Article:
Exercise For 45 Minutes Daily To Manage Anxiety, Say Researchers

Manage Anxiety
Manage Anxiety
Manage Anxiety
Manage Anxiety

The coronavirus pandemic has increased anxiety in people. So, naturally, many people wonder how to manage anxiety, and scientists are doing more research on it. Here, we will talk about one of the pieces of research on anxiety from China.

Exercise Possibly Helps You With Anxiety

When the coronavirus epidemic was at its peak in China, researchers did a study of some college students that involved details collected over a long period. Their objective was to gather and correlate details about every single student’s demographics, the extent of negative feelings, quality of sleep, level of aggressiveness, and physical activity. They discovered that the negative thoughts of those students were much less prevalent as they vigorously performed something physical for 45 minutes daily.

Similar results are achievable with 1 hour and 48 minutes of mild physical activity and 1 hour and 20 minutes of moderately intense activity. However, including exercise for almost 2 hours in your schedule will possibly be slightly difficult for you. Therefore, 45 minutes of exercise or physical activity is the rule.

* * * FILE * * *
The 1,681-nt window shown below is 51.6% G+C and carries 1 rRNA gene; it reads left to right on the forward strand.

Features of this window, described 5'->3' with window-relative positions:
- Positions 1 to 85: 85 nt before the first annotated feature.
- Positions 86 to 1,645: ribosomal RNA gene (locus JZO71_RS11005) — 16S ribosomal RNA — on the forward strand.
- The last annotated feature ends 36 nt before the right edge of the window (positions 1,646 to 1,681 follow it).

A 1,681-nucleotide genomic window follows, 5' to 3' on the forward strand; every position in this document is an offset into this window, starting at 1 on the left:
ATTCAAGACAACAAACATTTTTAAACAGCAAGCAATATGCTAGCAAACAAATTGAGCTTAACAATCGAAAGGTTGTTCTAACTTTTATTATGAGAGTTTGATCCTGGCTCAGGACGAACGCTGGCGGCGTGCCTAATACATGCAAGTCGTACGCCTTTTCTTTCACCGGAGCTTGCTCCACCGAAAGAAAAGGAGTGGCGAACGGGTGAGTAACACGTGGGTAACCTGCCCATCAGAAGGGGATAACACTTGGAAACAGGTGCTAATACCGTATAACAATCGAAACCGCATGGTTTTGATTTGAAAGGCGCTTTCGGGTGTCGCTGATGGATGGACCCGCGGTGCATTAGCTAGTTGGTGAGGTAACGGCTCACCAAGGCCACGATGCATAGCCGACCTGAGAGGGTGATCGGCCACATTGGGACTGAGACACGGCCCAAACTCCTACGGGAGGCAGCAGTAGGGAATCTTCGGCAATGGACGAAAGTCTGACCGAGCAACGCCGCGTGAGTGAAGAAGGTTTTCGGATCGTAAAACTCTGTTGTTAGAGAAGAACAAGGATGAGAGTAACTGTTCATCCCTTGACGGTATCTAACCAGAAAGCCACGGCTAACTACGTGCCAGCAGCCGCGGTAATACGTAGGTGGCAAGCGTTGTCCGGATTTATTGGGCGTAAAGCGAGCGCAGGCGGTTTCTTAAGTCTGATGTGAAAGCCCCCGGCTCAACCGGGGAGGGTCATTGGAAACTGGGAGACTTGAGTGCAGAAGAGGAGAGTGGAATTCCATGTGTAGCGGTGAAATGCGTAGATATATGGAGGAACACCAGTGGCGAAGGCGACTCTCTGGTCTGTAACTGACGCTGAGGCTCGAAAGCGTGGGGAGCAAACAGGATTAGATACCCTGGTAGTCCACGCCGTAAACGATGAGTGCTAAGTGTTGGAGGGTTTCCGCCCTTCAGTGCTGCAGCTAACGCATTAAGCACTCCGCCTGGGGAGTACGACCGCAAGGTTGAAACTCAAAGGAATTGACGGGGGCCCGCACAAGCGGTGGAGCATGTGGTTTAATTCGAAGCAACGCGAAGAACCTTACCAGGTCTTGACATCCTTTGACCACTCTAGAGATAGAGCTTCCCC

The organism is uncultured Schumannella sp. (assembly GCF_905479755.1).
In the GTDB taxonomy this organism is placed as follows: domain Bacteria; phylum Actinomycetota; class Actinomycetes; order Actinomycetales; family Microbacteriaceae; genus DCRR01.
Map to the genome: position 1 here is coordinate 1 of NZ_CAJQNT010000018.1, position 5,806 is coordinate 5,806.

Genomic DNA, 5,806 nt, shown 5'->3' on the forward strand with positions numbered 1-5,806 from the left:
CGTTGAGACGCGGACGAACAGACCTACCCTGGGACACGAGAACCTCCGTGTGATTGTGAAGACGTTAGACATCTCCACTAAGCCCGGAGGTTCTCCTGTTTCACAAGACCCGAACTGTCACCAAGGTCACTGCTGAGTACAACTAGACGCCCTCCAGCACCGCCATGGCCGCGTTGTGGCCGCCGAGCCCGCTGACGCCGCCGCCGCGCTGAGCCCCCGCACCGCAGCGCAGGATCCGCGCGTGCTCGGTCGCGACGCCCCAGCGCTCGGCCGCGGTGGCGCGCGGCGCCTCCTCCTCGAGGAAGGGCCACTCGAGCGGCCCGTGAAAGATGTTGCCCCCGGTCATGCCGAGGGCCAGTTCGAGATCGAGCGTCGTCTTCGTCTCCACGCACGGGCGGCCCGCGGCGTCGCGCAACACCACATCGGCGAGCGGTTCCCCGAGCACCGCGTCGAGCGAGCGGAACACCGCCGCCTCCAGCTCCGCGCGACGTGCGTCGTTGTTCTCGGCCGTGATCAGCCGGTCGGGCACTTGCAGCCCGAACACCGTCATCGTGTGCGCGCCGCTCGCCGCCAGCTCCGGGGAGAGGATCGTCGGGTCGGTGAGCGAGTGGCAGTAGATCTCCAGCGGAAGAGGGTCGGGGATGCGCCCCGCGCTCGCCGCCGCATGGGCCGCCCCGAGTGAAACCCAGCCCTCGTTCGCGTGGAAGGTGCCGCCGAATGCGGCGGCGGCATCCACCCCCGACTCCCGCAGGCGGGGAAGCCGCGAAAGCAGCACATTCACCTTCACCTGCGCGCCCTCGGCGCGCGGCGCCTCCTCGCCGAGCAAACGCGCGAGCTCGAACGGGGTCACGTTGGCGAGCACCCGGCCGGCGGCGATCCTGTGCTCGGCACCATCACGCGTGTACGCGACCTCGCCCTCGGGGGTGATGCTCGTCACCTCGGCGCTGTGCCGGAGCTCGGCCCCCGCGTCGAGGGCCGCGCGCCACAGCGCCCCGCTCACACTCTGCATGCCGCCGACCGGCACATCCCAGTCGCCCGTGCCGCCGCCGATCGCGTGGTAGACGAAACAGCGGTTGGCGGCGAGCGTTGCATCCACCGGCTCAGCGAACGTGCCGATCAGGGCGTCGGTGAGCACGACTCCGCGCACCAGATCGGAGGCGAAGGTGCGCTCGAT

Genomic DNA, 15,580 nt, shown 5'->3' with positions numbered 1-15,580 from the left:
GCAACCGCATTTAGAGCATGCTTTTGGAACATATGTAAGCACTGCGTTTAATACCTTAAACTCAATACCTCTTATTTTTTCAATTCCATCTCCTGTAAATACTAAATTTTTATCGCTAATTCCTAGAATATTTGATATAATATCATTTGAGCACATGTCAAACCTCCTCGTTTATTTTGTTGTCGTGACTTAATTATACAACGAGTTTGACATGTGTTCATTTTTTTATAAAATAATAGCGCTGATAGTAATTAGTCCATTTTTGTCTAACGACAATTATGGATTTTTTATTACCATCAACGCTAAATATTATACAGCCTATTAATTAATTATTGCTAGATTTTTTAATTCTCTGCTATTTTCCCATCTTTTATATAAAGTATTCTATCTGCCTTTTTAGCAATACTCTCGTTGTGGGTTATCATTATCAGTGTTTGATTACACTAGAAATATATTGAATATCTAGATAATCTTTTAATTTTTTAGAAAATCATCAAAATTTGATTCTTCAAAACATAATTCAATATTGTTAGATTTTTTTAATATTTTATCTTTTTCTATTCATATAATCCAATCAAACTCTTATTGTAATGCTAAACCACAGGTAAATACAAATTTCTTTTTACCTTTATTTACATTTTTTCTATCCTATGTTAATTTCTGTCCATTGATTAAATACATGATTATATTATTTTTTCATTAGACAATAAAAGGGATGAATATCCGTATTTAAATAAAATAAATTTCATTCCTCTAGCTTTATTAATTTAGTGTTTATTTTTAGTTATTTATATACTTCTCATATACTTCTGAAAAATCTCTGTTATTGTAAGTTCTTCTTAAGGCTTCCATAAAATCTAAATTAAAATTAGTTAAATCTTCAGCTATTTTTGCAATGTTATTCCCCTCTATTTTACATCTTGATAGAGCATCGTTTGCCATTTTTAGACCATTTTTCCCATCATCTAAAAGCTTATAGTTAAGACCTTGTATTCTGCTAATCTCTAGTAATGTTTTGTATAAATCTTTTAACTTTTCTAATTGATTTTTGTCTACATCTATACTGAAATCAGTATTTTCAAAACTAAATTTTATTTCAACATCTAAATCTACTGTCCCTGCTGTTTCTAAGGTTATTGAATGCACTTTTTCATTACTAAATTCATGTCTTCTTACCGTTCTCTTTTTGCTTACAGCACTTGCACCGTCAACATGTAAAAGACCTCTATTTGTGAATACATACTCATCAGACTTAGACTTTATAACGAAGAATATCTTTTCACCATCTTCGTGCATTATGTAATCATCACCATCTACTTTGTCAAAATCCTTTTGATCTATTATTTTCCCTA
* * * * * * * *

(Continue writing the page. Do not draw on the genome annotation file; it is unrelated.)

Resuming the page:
No student participant in this study had developed the coronavirus disease, so here are some things you should remember. Firstly, practical responses to the epidemic increased negative feelings and anxiety for them much like the fear for COVID-19. Secondly, the study indicated the need for being more physically active for anxiety relief as compared to earlier research.

Relationships Are Much More Important

“This is probably because of the special period of the Covid-19 outbreak,” noted the China-based study authors. “People need additional [physical activity] to offset the psychological burden and negative emotions caused by the disease outbreak and social distancing.”

This piece of information is interesting. All of us are aware that exercise is associated with better emotions, but research continues to indicate that relationships matter more than it. That said, it is much more difficult to maintain relationships when social distancing is the new norm.

A psychologist who researches positive psychology, named Barbara Lee Fredrickson recommended using the phrases “physical distancing and social solidarity” instead of “social distancing.” Her recommendation came in a different study, which demonstrates that alongside certain ‘self-care’ activities, exercise boosted mental health.

So, we would recommend working on your relations with others, besides exercising for the aforementioned amount of time each day. Going by what the scientists say, doing so will get you through this global crisis and will be beneficial for your mental health.